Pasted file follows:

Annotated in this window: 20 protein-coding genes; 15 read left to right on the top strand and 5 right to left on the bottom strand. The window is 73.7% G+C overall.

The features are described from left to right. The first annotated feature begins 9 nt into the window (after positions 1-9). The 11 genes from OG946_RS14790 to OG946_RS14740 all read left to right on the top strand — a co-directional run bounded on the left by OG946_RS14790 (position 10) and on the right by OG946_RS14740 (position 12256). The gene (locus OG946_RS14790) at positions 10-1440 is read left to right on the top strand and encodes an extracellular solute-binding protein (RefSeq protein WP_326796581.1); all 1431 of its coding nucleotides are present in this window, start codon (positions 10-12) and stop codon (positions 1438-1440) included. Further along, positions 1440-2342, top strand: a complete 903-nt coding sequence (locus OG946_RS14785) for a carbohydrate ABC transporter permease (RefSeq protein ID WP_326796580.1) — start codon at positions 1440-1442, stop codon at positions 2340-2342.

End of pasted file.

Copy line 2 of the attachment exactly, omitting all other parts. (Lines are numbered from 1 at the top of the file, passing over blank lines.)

The features are described from left to right. The first annotated feature begins 9 nt into the window (after positions 1-9). The 11 genes from OG946_RS14790 to OG946_RS14740 all read left to right on the top strand — a co-directional run bounded on the left by OG946_RS14790 (position 10) and on the right by OG946_RS14740 (position 12256). The gene (locus OG946_RS14790) at positions 10-1440 is read left to right on the top strand and encodes an extracellular solute-binding protein (RefSeq protein WP_326796581.1); all 1431 of its coding nucleotides are present in this window, start codon (positions 10-12) and stop codon (positions 1438-1440) included. Further along, positions 1440-2342, top strand: a complete 903-nt coding sequence (locus OG946_RS14785) for a carbohydrate ABC transporter permease (RefSeq protein ID WP_326796580.1) — start codon at positions 1440-1442, stop codon at positions 2340-2342.